Michael Parks


  1. Dustin Hoffman, The Graduate, 1967.    The Bus Riley’s Back In Town star, Jean Renoir pa, The Bible’s Adam and Tarantino’s “world’s greatest living actor” was on producer Lawrence Turman’s handwritten wish list of nine actors (Beatty, McQueen to Peppard, Redford) for the titular Benjamin Braddock. Broadway’s Mike Nichols came to town and saw, tested, auditioned and sometimes called back (Jack Nicholson, certainly) almost every guy of the correct age. From Norman Bates to Batman’s Robin – Anthony Perkins and Burt Ward.  Plus the kid from Shane (Brandon De Wilde, now 25), Keir Dullea, Charles Grodin (who won Nichols’ next, Catch 22 instead), George Hamilton, Steve McQueen, George Peppard. And the prerequisite outsider: ex-MGM pactee turning director, Lee Stanley.  Hoffman got it right: “There is no piece of casting in the 20th century that I know of that is more courageous than putting me in that part.”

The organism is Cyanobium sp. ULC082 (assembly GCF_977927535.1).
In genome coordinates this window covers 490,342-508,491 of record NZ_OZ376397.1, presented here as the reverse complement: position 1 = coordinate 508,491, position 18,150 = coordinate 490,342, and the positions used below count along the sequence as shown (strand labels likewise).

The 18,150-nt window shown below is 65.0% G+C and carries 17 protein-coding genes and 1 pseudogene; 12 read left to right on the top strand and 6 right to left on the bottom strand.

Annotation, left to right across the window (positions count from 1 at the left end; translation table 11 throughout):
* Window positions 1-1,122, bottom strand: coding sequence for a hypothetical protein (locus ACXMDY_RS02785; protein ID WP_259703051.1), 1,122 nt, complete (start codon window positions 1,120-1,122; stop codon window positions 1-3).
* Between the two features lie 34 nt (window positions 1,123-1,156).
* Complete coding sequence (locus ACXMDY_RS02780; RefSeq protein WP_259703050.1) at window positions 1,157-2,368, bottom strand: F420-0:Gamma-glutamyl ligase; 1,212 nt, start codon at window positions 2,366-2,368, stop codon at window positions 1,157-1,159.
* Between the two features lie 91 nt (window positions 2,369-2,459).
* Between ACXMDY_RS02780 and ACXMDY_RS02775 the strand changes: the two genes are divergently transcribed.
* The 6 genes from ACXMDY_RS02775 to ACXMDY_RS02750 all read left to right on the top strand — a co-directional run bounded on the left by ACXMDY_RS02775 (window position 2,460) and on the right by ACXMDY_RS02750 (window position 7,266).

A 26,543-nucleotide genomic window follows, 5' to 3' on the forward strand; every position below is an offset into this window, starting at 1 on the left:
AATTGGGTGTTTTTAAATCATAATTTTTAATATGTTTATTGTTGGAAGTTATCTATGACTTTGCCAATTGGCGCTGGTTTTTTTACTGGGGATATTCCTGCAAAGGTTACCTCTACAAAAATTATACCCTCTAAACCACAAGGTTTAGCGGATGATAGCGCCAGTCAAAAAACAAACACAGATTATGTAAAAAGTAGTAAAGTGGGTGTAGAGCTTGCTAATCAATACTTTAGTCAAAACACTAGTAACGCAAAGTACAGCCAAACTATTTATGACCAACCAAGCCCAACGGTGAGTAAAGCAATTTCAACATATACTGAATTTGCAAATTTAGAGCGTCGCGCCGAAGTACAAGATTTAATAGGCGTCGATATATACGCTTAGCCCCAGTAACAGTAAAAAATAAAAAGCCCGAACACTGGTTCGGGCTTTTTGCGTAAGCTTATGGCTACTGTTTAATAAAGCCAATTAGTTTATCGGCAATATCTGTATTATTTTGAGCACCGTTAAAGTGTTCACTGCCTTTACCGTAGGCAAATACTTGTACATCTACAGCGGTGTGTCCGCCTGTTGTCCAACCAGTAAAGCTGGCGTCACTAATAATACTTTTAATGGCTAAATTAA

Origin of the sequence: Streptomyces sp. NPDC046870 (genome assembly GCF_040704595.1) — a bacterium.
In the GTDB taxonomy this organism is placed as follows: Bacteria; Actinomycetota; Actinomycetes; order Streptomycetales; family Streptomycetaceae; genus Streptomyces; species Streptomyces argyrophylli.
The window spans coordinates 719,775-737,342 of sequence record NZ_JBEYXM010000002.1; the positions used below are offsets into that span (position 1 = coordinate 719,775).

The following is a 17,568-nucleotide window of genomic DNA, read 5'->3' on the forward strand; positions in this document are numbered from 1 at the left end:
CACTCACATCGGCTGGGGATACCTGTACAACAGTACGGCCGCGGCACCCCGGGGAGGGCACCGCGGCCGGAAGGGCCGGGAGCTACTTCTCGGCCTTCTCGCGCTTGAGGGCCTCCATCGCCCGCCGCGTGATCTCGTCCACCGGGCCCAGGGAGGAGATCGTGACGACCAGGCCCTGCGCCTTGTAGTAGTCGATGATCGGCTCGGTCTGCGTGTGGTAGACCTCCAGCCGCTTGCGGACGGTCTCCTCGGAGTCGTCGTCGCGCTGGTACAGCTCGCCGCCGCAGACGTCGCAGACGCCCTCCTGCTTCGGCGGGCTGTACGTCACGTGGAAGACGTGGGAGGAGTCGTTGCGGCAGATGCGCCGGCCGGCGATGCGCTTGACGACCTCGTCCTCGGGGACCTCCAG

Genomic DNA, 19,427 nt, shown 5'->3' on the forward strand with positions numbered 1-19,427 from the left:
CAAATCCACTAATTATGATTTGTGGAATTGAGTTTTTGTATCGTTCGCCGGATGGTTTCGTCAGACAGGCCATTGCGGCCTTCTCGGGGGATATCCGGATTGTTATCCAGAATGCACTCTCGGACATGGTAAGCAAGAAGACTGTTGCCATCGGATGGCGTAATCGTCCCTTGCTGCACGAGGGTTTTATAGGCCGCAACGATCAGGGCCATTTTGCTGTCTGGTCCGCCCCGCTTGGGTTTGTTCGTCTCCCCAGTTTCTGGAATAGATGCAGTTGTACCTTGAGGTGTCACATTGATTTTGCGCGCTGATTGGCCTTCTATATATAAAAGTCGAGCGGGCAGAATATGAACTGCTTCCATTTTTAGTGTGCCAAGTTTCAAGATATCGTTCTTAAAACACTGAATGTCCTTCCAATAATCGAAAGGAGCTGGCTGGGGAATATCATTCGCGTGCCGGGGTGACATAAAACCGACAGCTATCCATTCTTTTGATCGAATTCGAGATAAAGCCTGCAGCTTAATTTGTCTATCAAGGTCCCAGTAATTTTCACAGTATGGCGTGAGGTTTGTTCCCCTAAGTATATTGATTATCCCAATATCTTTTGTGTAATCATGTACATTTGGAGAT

2. Douglas Sheldon, Some Girls Do, 1968.  PUK producer Betty E Box  was making up for her worst error.  Sheconfessed to me in the 60s how  she rejected a certain book called… Casino Royale. Now she was churning another Briyihs hero,  Bulldog Drummond, an old WWI veteran, into a modern-day hero to rival (!) 007. The two movies  were really TV pilots. But The Man From UNCLE had cornered that telly-Bond market.  So young  Parks missed nothing  by losing Kruger to Sheldon.
  3. Christopher Walken, Pulp Fiction, 1993.

 Birth year: 1940Death year: 2017Other name: Casting Calls:  2